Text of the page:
University system asks for budget increase

ELKO - University officials told the Nevada Board of Regents on Thursday that even before enrollment growth and inflation are considered, they'll need at least 11.45 percent more state funding in their two-year budget.

If approved, the amount would increase total state support for the university system $187.2 million to $1.47 billion for the 2006-8 budget cycle.

According to the preliminary budget proposal presented to regents Thursday, the total is split almost evenly between increases to the existing requirements and enhanced or new programs.

But there are several large and costly elements which aren't in the total yet - the largest of which is $89.2 million in programs now supported by the federal estate tax.

The 2003 Legislature agreed in its final days to run that part of the university's budget through the state general fund. The effect of the decision was to make the estate tax portion of the budget a state responsibility.

In the past, the university system received estate taxes directly. If more came in than expected, they benefited but, if the amount was less, the campuses had to find some other way to make up any shortfall in estate tax revenues. University officials wanted the change because Congress, strongly supported by Rep. Jim Gibbons, R-Nev., is phasing out the estate tax credit.

Regent Marcia Bandera said ensuring that the 2005 Legislature continues to cover those costs must be a top priority.

"If we don't get the $89 million covered, the rest of this doesn't make a lot of sense," she said.

Vice chancellor for Finance and Administration Buster Neel said other items not in the proposal presented Thursday include inflation and rate changes for services such as utilities. Nor does it include the effects of growth in the number of students. All those, he said, will add substantially to budget needs.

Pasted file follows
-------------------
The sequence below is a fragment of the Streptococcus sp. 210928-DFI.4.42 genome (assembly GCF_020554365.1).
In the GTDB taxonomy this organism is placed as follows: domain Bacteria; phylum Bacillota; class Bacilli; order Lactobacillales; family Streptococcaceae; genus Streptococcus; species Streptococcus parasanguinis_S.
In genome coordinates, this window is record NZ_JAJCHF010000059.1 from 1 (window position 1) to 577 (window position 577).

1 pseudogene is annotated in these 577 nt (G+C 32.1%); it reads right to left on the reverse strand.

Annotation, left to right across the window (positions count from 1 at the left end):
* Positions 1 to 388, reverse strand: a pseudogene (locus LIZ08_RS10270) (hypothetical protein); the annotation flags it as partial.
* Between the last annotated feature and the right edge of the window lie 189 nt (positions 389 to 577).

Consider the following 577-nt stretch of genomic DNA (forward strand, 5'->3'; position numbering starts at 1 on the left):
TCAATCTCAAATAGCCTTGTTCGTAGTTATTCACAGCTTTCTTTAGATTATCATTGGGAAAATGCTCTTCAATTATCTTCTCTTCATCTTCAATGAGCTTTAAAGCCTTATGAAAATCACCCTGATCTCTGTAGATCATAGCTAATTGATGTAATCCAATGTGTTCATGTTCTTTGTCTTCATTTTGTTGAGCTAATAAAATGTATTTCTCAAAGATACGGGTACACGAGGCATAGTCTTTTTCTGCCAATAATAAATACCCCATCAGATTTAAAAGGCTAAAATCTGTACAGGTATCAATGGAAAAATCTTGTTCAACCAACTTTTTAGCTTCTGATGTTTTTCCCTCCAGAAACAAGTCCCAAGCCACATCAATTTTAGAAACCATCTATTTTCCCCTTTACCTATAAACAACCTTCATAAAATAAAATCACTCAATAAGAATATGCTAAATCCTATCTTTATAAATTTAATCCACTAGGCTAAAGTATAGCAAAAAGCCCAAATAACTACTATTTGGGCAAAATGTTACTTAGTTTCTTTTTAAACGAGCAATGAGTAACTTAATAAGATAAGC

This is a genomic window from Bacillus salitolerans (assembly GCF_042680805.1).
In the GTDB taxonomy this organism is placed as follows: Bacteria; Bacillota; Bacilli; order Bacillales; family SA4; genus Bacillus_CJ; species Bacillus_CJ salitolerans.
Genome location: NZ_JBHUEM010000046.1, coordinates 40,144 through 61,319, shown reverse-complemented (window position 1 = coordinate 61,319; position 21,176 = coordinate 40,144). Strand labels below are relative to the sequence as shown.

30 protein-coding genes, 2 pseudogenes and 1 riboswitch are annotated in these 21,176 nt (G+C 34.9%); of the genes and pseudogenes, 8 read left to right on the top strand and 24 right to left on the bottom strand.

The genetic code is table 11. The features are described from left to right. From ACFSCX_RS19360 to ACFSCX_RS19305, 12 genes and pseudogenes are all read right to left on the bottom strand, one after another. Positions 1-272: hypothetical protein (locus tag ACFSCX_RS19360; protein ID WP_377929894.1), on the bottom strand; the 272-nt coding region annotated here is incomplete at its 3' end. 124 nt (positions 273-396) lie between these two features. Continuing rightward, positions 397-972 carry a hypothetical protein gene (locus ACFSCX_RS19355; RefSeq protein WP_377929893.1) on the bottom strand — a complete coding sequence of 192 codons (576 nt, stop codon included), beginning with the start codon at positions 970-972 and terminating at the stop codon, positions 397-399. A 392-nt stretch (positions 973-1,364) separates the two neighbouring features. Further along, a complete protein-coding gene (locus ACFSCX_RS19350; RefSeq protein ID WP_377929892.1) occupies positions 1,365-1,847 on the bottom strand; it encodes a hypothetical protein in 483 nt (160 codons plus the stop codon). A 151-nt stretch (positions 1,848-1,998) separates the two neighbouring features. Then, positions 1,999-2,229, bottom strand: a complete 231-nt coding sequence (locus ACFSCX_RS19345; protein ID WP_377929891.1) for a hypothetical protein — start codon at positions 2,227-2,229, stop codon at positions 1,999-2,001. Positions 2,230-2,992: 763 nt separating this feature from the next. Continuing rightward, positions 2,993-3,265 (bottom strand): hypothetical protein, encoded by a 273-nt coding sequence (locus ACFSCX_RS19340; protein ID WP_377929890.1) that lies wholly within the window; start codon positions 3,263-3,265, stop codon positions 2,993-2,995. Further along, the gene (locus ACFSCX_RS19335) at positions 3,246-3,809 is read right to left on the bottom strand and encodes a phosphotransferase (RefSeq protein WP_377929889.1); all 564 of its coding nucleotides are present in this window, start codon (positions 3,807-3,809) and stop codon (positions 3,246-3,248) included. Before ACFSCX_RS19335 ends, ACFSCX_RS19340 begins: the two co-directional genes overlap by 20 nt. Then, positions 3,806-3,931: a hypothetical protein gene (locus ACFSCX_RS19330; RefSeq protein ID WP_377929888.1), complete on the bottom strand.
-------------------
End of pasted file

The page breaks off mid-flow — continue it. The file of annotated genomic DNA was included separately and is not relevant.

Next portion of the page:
In addition, Neel said the system plans to ask lawmakers to increase formula funding for instruction and support services from 84.25 percent this biennium to 87 percent. Those formulas provide more than $120 million in the current budget, so raising the percentage to 87 percent would cost more than $4 million even with no increase in the number of students or classes.

Neel said projected enrollments will be ready for the board's August meeting.

The top priority on the list of enhancements is expansion of nursing programs. Lawmakers last session asked the system to double its nursing classes to meet a severe shortage in Nevada.

The total cost could reach $7.1 million. That would not only provide a lower student-teacher ratio in the system's nursing programs but continue summer programs and establish a bachelor's degree program in nursing at Great Basin.

Most regents agreed that should be the top priority but indicated they want much more detail on the rest of the proposal before acting.

The largest of base budget adjustments is $26 million for professional employee merit pay increases. That total was calculated on the same 2.5 percent merit formula the university system has used for more than a decade. Accompanying that is a corresponding request for $8.42 million for classified employee salary adjustments and a $9.7 million increase in part-time salaries.

The priorities were developed by system presidents and will be refined both by Neel's staff and the regents before a final budget proposal is sent to the state.

Contact Geoff Dornan at or at 687-8750.


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